the receiving server connects as if its a listener to the sending server.  There are two types of relay
setups: a "Master server relay" or a "Specific Mountpoint relay." 
</p>
<h3>Master Relay</h3>
<p>
A Master server relay is only supported between icecast2 servers and is used to relay a number of
mountpoints from a remote icecast2 server.
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<pre>
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    &lt;master-server&gt;127.0.0.1&lt;/master-server&gt;
    &lt;master-server-port&gt;8001&lt;/master-server-port&gt;
    &lt;master-update-interval&gt;120&lt;/master-update-interval&gt;
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    &lt;master-username&gt;relay&lt;/master-username&gt;
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    &lt;master-password&gt;hackme&lt;/master-password&gt;
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    &lt;relays-on-demand&gt;0&lt;/relays-on-demand&gt;
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</pre>
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<br />
<p>The following diagram shows the basics of using a Master relay.  Please note that the slave is
configured with the &lt;master-server&gt;, &lt;master-server-port&gt;, etc settings and the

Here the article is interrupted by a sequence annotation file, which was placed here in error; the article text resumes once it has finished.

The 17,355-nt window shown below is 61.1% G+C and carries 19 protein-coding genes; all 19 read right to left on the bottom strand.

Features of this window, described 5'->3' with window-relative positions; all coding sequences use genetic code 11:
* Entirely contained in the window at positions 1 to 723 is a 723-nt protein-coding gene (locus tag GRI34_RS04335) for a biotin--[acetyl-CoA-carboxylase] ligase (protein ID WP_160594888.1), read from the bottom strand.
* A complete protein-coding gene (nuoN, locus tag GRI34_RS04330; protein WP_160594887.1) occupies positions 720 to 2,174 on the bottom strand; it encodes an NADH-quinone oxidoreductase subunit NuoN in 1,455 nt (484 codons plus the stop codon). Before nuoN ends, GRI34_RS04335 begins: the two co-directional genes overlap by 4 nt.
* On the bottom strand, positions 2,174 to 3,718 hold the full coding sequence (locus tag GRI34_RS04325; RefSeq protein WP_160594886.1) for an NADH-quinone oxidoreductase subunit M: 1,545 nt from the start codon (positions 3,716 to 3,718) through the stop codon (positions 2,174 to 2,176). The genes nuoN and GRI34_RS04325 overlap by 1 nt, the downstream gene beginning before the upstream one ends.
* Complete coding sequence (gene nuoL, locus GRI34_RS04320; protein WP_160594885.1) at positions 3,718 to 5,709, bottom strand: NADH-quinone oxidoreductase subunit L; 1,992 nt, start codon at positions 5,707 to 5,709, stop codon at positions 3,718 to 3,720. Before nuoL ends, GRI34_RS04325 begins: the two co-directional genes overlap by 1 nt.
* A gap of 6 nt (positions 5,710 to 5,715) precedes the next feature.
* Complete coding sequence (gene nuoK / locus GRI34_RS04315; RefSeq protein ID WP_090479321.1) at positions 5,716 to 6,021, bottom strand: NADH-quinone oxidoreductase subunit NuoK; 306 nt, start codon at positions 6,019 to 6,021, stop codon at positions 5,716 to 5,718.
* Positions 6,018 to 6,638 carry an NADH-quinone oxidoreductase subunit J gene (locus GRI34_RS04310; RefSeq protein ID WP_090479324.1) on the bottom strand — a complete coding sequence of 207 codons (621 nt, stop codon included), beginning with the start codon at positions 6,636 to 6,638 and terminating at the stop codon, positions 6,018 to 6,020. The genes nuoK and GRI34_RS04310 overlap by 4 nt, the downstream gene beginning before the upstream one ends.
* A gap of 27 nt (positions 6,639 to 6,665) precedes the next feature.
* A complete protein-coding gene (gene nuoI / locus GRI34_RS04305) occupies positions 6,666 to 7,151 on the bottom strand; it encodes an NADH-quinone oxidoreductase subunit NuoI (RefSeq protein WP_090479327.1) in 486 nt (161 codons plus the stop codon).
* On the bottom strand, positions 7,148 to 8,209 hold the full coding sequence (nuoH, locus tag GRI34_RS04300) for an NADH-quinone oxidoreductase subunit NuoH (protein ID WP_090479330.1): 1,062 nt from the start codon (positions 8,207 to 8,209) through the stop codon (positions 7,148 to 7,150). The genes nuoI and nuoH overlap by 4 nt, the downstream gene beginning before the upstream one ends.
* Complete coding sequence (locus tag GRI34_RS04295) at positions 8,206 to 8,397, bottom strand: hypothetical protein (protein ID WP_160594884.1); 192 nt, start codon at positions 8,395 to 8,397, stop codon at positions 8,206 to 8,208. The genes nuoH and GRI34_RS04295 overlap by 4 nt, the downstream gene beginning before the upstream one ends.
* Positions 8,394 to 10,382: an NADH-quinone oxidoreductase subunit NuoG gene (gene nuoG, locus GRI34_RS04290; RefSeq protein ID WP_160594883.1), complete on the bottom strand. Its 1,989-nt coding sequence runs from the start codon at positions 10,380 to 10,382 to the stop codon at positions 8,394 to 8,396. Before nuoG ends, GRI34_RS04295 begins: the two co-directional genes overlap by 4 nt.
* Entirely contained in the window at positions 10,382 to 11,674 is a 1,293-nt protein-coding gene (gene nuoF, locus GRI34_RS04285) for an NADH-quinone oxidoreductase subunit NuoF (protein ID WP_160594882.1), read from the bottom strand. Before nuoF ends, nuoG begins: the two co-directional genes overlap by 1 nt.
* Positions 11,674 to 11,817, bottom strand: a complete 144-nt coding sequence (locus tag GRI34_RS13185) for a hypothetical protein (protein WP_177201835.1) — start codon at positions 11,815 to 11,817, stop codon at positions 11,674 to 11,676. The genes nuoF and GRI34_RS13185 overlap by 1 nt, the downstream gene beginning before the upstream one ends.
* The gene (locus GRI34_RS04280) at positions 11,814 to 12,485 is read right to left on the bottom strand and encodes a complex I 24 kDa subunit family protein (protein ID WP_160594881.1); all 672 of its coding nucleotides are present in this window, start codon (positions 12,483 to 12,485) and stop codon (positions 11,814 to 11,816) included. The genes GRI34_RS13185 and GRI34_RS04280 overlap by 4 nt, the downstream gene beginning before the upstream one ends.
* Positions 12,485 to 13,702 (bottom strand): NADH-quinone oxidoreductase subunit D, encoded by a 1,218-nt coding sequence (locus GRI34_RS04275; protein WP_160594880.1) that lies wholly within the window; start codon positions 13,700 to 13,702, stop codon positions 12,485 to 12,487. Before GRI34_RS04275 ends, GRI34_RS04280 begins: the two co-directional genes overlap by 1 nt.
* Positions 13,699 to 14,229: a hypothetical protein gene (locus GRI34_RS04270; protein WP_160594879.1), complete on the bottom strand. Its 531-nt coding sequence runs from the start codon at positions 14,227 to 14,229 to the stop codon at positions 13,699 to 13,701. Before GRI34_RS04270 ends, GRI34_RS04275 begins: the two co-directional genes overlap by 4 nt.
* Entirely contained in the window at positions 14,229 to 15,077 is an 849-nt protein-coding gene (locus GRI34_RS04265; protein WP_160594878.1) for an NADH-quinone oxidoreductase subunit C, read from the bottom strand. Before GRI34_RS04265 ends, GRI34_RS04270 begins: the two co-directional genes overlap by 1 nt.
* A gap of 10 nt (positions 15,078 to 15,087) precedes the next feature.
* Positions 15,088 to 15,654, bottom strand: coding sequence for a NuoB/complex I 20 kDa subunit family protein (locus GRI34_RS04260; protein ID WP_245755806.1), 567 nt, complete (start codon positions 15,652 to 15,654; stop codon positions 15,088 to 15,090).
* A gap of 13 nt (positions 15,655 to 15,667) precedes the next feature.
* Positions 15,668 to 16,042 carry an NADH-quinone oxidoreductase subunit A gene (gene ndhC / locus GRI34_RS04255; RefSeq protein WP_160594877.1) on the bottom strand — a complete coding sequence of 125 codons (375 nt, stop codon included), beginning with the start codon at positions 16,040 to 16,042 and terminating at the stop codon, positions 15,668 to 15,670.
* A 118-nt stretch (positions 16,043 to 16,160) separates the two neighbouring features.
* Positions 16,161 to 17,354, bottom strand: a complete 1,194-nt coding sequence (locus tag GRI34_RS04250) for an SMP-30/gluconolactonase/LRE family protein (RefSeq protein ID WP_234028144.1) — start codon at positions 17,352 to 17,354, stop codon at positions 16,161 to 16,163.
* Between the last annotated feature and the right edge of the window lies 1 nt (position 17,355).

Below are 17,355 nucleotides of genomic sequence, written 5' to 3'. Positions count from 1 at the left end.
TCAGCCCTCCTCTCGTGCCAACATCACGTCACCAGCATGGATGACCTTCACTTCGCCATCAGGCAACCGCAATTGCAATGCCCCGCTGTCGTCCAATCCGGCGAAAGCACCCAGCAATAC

master is the icecast server from which the slave will pull mountpoints and relay them.   Using a
Master server relay, all non-hidden mountpoints on the master can be relayed using this mechanism. </p>
<br />
<img src="masterslave.png">
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<p>
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A server is configured as a Master Server relay by specifying the &lt;master-server&gt;, &lt;master-server-port&gt;,&lt;master-update-interval&gt;,&lt;master-password&gt; values in the config file.  The server that is being relayed does not need any special configuration.
</p>
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<h4>master-server</h4>
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<div class="indentedbox">
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This is the IP for the server which contains the mountpoints to be relayed (Master Server).
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</div>
<h4>master-server-port</h4>